The attorneys fees, along with costs, were deducted by plaintiff's counsel from the settlement fund before it was paid over to plaintiff. Thus, those fees and costs were borne directly by plaintiff. Plaintiff, however, was not the only party to derive benefit from the litigation. The employer profited as well, because the third-party action created a fund from which the employer (actually, the employer's insurer) could obtain reimbursement for past workers' compensation payments, and the employer was excused from making future payments.
There was no agreement between plaintiff's employer and plaintiff or her attorney for payment of attorneys fees by the employer for the services performed by plaintiff's attorneys which enabled the employer to secure these benefits. Pursuant to section 5(b) of the Workers' Compensation Act (Ill. Rev. Stat. 1983, ch. 48, par. 138.5(b)), the employer was therefore required to pay 25% of the gross amount of the reimbursement it received as its share of the attorneys fees incurred in connection with the third-party claim, just as it was obligated to pay its pro rata share of costs and reasonably necessary... expenses in connection with that claim.
Contrary to the argument now made by plaintiff's attorneys, they cannot recover fees from plaintiff by taking 26% "off the top" of the settlement fund obtained on plaintiff's behalf, and at the same time recover statutory fees of 25% from the employer out of the gross amount of the reimbursement which the employer is now able to receive. To hold otherwise would mean that plaintiff's attorneys would end up recovering fees twice for the same services, once from plaintiff and once from the employer.
That this is so is easily illustrated. Plaintiff was charged a fee of about 26%. This means that of every dollar she got in the settlement, she had to pay her lawyers 26 cents. This fee was paid even on the $73,128.63 which plaintiff had to use to satisfy the employer's workers' compensation lien. Thus, plaintiff paid her attorneys about $19,013.44 (.26 x $73,128.63) out of the $100,822.18 total fee for getting her this money. Of course, not all of the $73,128.63 was paid to the employer. Plaintiff's attorneys held back 25%, the statutory rate, yielding an additional fee of $18,282.15 on the same $73,128.63 for which plaintiff had already paid them $19,013.44. We do not believe that the attorneys fees provision of section 5(b) of the Act (Ill. Rev. Stat. 1983, ch. 48, par. 138.5(b)) was intended to countenance such double recovery.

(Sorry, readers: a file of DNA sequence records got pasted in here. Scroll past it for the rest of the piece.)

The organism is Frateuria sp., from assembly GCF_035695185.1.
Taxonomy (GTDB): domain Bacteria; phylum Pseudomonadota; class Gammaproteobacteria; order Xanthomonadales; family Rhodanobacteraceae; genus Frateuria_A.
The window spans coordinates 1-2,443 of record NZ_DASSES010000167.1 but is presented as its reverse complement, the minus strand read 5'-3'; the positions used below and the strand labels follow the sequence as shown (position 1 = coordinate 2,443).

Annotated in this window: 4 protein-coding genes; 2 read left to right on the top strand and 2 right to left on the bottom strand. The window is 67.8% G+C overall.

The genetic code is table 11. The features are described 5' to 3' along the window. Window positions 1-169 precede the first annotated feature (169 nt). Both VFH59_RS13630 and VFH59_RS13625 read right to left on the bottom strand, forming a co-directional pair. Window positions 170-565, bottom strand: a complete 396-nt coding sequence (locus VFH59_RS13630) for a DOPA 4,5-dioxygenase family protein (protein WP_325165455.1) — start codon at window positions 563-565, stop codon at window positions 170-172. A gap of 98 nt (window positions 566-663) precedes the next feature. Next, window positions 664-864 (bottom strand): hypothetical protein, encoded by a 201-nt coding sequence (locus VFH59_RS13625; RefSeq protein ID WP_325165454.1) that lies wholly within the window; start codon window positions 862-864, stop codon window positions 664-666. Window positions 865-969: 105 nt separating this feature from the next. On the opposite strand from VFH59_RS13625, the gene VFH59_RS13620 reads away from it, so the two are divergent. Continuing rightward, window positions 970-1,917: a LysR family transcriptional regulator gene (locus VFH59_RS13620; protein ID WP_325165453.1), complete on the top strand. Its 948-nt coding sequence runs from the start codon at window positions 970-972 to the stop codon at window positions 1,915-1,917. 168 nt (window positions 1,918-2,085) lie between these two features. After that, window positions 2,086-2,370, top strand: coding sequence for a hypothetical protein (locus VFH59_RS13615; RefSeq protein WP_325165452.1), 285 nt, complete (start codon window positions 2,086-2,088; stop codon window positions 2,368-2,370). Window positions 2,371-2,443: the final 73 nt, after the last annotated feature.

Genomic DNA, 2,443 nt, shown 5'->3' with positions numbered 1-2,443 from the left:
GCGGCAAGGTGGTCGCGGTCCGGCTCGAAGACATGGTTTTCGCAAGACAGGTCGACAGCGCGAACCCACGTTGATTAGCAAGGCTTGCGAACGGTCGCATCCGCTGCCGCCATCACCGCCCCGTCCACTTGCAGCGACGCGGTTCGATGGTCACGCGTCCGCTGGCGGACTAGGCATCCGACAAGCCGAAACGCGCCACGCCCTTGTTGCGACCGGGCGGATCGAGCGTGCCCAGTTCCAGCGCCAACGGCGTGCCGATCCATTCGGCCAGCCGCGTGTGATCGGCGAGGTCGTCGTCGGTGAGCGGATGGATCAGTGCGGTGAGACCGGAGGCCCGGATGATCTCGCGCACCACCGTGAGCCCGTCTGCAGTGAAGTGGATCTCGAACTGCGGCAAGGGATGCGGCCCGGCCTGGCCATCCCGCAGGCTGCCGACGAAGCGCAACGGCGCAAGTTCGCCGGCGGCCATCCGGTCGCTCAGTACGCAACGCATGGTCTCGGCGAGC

This issue of double recovery with respect to the workers' compensation lien on past benefits has not been raised. As to future payments, however, the problem remains. We have determined that the employer must still make payments for fees and costs, yet plaintiff's attorneys have already been paid more than the statutory rate by plaintiff for the work which has entitled them to these fees. With respect to these future payments, double recovery can be avoided only by ordering that the weekly payments of $56.10 in attorneys fees, like the weekly payments of costs in the amount of $14.32, be paid directly to plaintiff, as we have done in our original opinion.
For the foregoing reasons, our original opinion is hereby modified by deleting the last sentence of the first full paragraph on page 12 of the slip opinion and replacing it with the following:
"Since plaintiff's attorneys have already been reimbursed out of the settlement for these litigation costs, and since plaintiff's attorneys have already received their fees from that settlement, the employer's weekly payments shall be made to plaintiff directly."
CALVO and LEWIS, JJ., concur.
APPELLATE Judges: FOOTNOTES
1 Justice Calvo replaces Justice Kasserman, who retired after entry of Court's opinion and prior to its decision on rehearing.